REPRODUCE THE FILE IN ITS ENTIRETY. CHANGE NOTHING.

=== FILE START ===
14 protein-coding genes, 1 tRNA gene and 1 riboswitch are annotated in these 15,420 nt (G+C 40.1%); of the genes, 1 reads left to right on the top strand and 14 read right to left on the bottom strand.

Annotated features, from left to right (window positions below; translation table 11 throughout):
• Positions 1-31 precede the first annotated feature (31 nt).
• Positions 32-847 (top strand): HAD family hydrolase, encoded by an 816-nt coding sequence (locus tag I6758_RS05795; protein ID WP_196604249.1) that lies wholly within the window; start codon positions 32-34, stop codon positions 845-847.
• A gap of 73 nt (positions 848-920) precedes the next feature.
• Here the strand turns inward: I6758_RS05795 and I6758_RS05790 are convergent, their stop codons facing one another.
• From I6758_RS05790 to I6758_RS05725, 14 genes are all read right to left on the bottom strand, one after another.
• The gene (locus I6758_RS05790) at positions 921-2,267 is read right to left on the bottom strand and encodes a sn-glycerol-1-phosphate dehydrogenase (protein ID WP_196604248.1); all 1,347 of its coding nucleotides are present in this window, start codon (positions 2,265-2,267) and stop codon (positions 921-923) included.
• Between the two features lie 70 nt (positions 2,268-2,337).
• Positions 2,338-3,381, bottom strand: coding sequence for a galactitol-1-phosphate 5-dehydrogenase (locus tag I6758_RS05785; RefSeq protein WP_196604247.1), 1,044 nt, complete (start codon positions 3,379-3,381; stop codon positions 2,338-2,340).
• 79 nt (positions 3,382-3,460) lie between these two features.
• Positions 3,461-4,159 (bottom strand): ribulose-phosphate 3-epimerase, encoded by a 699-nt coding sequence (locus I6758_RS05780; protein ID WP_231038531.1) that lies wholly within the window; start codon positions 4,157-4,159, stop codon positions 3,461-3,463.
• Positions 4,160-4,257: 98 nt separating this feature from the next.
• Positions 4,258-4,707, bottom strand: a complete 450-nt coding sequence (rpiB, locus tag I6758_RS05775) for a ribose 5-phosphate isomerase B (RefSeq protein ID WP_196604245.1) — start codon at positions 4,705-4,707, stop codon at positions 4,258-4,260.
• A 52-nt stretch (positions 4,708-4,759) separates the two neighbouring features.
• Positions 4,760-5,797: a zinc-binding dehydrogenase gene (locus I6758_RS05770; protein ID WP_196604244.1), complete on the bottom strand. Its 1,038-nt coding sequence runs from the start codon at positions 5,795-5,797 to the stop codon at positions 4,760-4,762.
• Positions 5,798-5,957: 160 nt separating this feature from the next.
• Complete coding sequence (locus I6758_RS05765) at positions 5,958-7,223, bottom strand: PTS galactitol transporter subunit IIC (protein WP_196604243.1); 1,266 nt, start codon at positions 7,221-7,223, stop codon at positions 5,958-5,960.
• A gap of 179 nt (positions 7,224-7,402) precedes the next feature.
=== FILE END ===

14 protein-coding genes, 1 tRNA gene and 1 riboswitch are annotated in these 15,420 nt (G+C 40.1%); of the genes, 1 reads left to right on the top strand and 14 read right to left on the bottom strand.

Annotated features, from left to right (window positions below; translation table 11 throughout):
• Positions 1-31 precede the first annotated feature (31 nt).
• Positions 32-847 (top strand): HAD family hydrolase, encoded by an 816-nt coding sequence (locus tag I6758_RS05795; protein ID WP_196604249.1) that lies wholly within the window; start codon positions 32-34, stop codon positions 845-847.
• A gap of 73 nt (positions 848-920) precedes the next feature.
• Here the strand turns inward: I6758_RS05795 and I6758_RS05790 are convergent, their stop codons facing one another.
• From I6758_RS05790 to I6758_RS05725, 14 genes are all read right to left on the bottom strand, one after another.
• The gene (locus I6758_RS05790) at positions 921-2,267 is read right to left on the bottom strand and encodes a sn-glycerol-1-phosphate dehydrogenase (protein ID WP_196604248.1); all 1,347 of its coding nucleotides are present in this window, start codon (positions 2,265-2,267) and stop codon (positions 921-923) included.
• Between the two features lie 70 nt (positions 2,268-2,337).
• Positions 2,338-3,381, bottom strand: coding sequence for a galactitol-1-phosphate 5-dehydrogenase (locus tag I6758_RS05785; RefSeq protein WP_196604247.1), 1,044 nt, complete (start codon positions 3,379-3,381; stop codon positions 2,338-2,340).
• 79 nt (positions 3,382-3,460) lie between these two features.
• Positions 3,461-4,159 (bottom strand): ribulose-phosphate 3-epimerase, encoded by a 699-nt coding sequence (locus I6758_RS05780; protein ID WP_231038531.1) that lies wholly within the window; start codon positions 4,157-4,159, stop codon positions 3,461-3,463.
• Positions 4,160-4,257: 98 nt separating this feature from the next.
• Positions 4,258-4,707, bottom strand: a complete 450-nt coding sequence (rpiB, locus tag I6758_RS05775) for a ribose 5-phosphate isomerase B (RefSeq protein ID WP_196604245.1) — start codon at positions 4,705-4,707, stop codon at positions 4,258-4,260.
• A 52-nt stretch (positions 4,708-4,759) separates the two neighbouring features.
• Positions 4,760-5,797: a zinc-binding dehydrogenase gene (locus I6758_RS05770; protein ID WP_196604244.1), complete on the bottom strand. Its 1,038-nt coding sequence runs from the start codon at positions 5,795-5,797 to the stop codon at positions 4,760-4,762.
• Positions 5,798-5,957: 160 nt separating this feature from the next.
• Complete coding sequence (locus I6758_RS05765) at positions 5,958-7,223, bottom strand: PTS galactitol transporter subunit IIC (protein WP_196604243.1); 1,266 nt, start codon at positions 7,221-7,223, stop codon at positions 5,958-5,960.
• A gap of 179 nt (positions 7,224-7,402) precedes the next feature.